Interview: Donald Mahaga
What are the largest challenges faced by producers in commercialising onshore finds in Kenya?
DONALD MAHAGA: Although we are still quite a few years away from commercialisation in Kenya, in terms of further development we do face the challenge of coordinating the roles of various project stakeholders, including private companies, various levels of government and local communities.
The government is still building experience at regulating the oil and gas sector. At the national level, we want to see an increase in capacity, more cooperation with the private sector and greater support in the field more generally. Moreover, we need to see greater consistency in the regulation of industry. The oil and gas sector is constitutionally a central government prerogative; we get our licences from them, and we sign contracts with them. However, since devolution, the role that county governments have in relation to oil and gas projects is unclear, with some counties imposing additional requirements on projects, or requiring additional licences. The roles that both the national and the county governments play need to be delineated in order to prevent problems from arising down the line. This issue is illustrated by current environmental regulations: while the National Environment Management Authority is authorised to grant permission for a project, the county-level environmental agency’s requirements may differ. Finally, communities themselves often have unrealistic expectations about the immediate benefits of oil and gas exploration, making it difficult to negotiate job opportunities and access to land. As there is no organised mechanism through which to handle negotiations, communication can be very slow.
How will the energy bill currently under consideration affect the industry as a whole?
MAHAGA: The capital gains tax can only slow down investment in the industry. What usually happens in frontier markets such as Kenya is that junior companies arrive first, discover where the reserves are, and are then bought out by bigger industry players. The juniors naturally have fewer resources at their disposal than the larger companies. As a result, the proposed 30-37.5% capital gains tax – much higher than in other industries – makes investment in exploration less attractive. This is especially true given that the capital gains tax was suspended when many of these companies made their initial investments.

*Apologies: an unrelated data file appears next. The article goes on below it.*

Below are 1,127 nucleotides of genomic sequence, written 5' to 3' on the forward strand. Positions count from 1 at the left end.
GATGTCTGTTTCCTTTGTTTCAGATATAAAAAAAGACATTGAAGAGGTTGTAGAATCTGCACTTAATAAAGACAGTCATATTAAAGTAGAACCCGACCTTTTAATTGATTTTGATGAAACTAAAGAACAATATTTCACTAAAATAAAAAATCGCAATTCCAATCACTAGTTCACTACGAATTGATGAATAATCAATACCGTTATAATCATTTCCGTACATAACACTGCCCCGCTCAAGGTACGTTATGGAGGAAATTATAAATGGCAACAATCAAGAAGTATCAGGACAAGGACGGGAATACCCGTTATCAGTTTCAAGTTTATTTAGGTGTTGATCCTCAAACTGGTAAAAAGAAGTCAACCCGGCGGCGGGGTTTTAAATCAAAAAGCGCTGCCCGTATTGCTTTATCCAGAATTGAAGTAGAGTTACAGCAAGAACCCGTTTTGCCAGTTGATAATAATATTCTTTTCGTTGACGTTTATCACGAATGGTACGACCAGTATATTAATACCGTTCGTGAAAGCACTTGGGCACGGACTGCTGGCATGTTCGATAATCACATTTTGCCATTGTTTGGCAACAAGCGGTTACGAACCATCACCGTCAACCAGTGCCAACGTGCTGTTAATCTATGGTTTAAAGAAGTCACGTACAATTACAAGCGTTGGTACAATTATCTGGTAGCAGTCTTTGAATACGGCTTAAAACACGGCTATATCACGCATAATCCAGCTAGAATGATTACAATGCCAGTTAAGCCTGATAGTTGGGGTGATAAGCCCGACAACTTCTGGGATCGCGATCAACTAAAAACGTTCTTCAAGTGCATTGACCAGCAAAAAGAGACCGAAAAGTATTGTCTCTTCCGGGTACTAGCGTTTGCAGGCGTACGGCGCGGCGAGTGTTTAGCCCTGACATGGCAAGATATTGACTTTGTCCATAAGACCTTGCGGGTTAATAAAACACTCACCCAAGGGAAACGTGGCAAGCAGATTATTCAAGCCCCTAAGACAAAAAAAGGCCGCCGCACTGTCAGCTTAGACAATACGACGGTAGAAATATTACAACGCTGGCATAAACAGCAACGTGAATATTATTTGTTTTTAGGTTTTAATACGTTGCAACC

With regard to rules for local content, industry is very supportive of developing local capacity, not only because it will increase domestic support for projects, but because sourcing employees within the country can bring down costs over the long term. Given that Kenya’s oil and gas industry is in its nascent stages, capacity will have to be developed very gradually over time. Although the industry agrees with the local content regulations, it has taken issue with the speed at which these requirements are increased over a relatively short period of time.
Moreover, at least three companies have introduced educational initiatives and courses that are aimed at building local capacity, involving the participation of both public and private players. A major focal point has been to provide skills that are relevant to industries beyond oil and gas, so that workers are not dependent on one industry alone.
To what extent does scope exist for future onshore and offshore discoveries?
MAHAGA: There is an excellent chance of additional commercial discoveries in both onshore and offshore areas, especially when the geology of surrounding countries is taken into account. There have already been several non-commercial discoveries. Given the success that has already been experienced off Tanzania’s coast, similar geology could apply to the Kenyan coast, and we think that this area is gas-prone.